Oh heavenly pot!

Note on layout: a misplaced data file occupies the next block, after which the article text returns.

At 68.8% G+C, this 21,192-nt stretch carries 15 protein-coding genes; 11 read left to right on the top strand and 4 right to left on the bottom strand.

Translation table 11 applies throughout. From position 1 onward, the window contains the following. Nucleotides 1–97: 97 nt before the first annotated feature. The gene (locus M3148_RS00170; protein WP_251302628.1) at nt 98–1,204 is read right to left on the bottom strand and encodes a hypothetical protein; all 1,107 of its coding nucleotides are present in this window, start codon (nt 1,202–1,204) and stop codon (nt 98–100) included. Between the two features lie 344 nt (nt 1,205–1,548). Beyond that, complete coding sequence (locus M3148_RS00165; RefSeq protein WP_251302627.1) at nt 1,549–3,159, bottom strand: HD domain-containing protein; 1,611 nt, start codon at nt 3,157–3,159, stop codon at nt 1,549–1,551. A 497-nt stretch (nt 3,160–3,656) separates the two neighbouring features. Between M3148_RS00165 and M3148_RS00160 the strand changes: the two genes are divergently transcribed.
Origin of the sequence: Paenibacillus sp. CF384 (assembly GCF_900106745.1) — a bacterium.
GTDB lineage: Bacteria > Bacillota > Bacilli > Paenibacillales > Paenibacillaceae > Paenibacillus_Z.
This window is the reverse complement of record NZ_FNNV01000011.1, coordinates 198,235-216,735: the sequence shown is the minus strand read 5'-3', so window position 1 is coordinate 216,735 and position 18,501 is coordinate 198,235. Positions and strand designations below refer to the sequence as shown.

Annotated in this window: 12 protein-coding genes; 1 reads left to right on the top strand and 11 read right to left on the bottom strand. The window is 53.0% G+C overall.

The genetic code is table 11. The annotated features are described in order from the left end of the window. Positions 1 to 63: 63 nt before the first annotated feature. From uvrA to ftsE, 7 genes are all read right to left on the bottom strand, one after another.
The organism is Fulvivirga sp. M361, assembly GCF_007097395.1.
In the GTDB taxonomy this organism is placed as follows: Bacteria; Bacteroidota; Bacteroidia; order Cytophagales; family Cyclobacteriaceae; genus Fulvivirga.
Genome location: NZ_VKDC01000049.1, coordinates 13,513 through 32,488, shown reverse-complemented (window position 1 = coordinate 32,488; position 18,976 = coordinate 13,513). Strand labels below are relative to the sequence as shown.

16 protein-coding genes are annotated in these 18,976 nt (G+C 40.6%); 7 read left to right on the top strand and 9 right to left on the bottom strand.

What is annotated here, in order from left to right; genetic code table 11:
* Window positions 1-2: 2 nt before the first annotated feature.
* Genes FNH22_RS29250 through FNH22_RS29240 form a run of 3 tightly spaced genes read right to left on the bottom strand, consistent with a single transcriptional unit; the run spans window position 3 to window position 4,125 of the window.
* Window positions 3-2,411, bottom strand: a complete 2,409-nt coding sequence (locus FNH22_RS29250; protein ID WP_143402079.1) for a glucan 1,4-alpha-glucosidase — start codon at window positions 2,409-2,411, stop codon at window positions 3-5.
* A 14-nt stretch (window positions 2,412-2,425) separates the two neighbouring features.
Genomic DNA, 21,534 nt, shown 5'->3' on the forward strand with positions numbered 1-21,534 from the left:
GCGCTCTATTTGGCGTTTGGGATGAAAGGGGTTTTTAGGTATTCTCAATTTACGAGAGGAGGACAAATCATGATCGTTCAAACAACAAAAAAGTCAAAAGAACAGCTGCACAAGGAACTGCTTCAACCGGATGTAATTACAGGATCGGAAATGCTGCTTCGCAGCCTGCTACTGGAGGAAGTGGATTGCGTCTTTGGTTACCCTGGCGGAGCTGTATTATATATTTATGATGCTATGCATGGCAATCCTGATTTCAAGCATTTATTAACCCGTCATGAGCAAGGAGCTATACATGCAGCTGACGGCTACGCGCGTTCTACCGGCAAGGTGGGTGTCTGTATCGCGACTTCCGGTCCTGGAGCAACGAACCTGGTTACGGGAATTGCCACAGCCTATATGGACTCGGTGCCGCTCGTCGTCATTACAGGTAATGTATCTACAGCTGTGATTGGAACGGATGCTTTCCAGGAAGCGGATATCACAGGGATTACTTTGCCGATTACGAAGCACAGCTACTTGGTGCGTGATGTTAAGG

There are some cooks who think that their All-Clad or Le Creuset cookware is just heaven-sent. Norwegian photographer Christopher Jonassen actually sees a whole celestial cosmos underneath each pan... Non-stick, copper, anodised aluminium or cast iron, Jonassen has discovered an entire universe scratched upon the bottoms of the humble cooking pan. His striking photographs, compiled in a book called Devour, feature the pots against a black background, much like the moon or planets in the night sky. In an interview by Peter Smith for the online portal GOOD Jonassen explains his fascination with frying pans: Christopher Jonassen: When I was studying abroad in Australia, I lived in a cheap share house with some friends and the cooking utensils were banged up in a pretty bad way. It fascinated me to see how everyday life was wearing out the metal of the frying pans, one tiny scratch at a time. GOOD: They look more like celestial objects than cooking utensils. Jonassen: Yes, this is part of the idea, to create a link between the tiny marks we leave behind everyday to the enormous impact this adds up to over time. I am very concerned about the way we are treating this planet. Also, I think its important to notice the beauty in the small things we surround ourselves with everyday. When asked whether he would ever cook with these pans, he replied, rather sagely, “I wouldn't recommend using these pans for cooking. When I do cook, I cook with raw and fresh ingredients. I think this is key for a healthy diet. And I try to buy local whenever it's possible.” We think these photgraphs are rather intriguing, perhaps moreso for their creative edge than their functional use. Text:Bambina Olivares Wise Images: Copyright Christopher Jonassen